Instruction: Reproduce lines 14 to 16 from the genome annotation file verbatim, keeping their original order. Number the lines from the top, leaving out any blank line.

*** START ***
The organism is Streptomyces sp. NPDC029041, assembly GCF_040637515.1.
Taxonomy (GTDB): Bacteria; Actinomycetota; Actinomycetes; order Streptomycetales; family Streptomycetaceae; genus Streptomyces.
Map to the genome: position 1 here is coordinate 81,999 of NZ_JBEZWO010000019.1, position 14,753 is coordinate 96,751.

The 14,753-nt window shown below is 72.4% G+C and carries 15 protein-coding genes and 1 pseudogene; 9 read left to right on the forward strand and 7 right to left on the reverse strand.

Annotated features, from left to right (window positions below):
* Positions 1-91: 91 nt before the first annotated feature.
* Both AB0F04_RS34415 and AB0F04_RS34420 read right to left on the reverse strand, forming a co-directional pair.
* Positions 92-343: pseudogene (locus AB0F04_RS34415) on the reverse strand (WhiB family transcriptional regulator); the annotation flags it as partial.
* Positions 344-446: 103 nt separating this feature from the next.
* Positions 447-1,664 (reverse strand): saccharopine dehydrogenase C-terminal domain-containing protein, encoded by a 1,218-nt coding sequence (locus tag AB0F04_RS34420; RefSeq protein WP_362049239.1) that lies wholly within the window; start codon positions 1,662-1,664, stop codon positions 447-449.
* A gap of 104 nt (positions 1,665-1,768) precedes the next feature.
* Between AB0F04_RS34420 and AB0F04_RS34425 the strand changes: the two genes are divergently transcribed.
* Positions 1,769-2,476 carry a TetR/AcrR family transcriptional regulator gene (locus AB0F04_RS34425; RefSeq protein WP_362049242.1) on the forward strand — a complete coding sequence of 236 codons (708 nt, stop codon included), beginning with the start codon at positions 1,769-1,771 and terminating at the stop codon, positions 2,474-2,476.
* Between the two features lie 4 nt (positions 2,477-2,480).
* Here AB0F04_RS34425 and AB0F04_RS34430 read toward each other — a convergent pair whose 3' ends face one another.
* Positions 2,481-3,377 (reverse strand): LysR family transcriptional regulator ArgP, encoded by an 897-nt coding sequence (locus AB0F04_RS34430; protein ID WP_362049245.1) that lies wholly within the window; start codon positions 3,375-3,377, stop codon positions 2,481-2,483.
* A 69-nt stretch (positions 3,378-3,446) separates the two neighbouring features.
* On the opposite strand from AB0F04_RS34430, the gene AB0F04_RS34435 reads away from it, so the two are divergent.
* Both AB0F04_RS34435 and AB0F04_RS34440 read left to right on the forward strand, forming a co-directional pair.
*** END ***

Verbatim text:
* Between the two features lie 4 nt (positions 2,477-2,480).
* Here AB0F04_RS34425 and AB0F04_RS34430 read toward each other — a convergent pair whose 3' ends face one another.
* Positions 2,481-3,377 (reverse strand): LysR family transcriptional regulator ArgP, encoded by an 897-nt coding sequence (locus AB0F04_RS34430; protein ID WP_362049245.1) that lies wholly within the window; start codon positions 3,375-3,377, stop codon positions 2,481-2,483.